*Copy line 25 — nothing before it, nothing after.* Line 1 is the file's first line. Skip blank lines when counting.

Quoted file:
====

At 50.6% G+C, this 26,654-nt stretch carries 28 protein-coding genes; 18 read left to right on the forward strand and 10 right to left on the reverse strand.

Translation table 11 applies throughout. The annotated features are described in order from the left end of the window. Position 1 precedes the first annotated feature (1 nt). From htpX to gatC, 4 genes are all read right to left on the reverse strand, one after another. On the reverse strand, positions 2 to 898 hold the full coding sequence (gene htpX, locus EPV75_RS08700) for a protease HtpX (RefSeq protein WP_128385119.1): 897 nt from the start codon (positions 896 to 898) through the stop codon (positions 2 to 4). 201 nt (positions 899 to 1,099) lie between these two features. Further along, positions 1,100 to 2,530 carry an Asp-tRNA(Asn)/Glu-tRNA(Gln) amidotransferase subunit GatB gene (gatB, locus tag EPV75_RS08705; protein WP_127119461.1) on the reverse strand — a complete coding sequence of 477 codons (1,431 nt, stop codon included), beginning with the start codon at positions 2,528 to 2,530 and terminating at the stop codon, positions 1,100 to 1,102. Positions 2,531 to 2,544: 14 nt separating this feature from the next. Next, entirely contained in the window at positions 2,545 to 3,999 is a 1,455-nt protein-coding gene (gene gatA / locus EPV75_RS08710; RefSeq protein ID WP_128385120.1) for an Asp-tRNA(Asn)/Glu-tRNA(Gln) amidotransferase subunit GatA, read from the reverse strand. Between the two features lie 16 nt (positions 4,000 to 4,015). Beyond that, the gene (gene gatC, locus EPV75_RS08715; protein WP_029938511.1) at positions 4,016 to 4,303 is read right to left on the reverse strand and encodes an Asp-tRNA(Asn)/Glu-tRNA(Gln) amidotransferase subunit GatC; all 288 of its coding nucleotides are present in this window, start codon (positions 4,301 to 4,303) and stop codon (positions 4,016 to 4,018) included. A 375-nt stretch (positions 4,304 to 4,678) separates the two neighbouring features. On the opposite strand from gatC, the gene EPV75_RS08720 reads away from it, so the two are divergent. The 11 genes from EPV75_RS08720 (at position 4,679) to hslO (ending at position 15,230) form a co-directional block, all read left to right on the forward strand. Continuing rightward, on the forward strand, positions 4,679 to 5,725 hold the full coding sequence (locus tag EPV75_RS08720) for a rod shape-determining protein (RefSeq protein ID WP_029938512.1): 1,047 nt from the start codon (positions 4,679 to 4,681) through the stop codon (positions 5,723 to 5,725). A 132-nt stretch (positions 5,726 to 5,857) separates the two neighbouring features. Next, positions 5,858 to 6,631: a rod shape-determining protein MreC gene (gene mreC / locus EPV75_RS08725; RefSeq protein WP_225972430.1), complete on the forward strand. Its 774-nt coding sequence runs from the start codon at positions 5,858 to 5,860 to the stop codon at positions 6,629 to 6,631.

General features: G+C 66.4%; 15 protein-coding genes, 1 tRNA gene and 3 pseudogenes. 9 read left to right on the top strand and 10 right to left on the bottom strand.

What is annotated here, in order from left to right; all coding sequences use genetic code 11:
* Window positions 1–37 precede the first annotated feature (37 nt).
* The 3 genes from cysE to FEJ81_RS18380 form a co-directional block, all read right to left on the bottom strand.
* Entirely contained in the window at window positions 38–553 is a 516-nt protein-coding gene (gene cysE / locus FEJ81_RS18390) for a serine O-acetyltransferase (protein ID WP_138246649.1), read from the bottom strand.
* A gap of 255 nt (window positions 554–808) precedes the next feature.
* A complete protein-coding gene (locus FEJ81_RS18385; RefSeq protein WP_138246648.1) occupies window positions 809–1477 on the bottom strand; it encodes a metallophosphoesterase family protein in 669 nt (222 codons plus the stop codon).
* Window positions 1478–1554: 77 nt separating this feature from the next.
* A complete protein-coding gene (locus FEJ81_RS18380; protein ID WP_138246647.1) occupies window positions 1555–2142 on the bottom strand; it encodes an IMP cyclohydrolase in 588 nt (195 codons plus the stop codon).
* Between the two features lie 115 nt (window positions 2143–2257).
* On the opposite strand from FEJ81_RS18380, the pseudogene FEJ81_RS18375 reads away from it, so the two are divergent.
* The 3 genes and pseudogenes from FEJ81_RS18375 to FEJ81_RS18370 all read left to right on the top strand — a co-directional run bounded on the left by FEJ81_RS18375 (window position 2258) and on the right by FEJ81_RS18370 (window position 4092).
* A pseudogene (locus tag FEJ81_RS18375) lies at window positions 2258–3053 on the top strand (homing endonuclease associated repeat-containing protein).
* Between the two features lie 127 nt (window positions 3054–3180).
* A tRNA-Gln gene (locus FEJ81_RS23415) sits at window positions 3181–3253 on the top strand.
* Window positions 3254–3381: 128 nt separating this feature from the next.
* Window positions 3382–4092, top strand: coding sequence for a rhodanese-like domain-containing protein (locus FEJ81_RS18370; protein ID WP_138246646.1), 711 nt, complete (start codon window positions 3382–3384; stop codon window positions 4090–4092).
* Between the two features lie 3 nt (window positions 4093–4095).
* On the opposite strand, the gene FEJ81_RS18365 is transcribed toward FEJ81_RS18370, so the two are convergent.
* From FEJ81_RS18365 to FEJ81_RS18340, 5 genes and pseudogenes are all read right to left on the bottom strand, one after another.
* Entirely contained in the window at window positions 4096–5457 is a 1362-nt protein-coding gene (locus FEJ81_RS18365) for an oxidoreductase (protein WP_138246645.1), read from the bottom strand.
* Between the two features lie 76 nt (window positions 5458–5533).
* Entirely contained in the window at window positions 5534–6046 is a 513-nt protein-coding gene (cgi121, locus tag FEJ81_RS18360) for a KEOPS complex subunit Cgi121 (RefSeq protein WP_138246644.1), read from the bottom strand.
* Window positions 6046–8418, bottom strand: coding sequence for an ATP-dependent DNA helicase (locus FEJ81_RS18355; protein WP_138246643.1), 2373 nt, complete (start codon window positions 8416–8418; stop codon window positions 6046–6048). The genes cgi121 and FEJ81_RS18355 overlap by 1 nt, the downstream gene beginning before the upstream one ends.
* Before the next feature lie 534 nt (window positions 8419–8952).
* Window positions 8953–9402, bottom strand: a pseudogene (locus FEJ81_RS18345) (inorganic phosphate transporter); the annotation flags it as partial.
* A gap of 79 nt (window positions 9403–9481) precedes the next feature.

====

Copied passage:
* Entirely contained in the window at window positions 5534–6046 is a 513-nt protein-coding gene (cgi121, locus tag FEJ81_RS18360) for a KEOPS complex subunit Cgi121 (RefSeq protein WP_138246644.1), read from the bottom strand.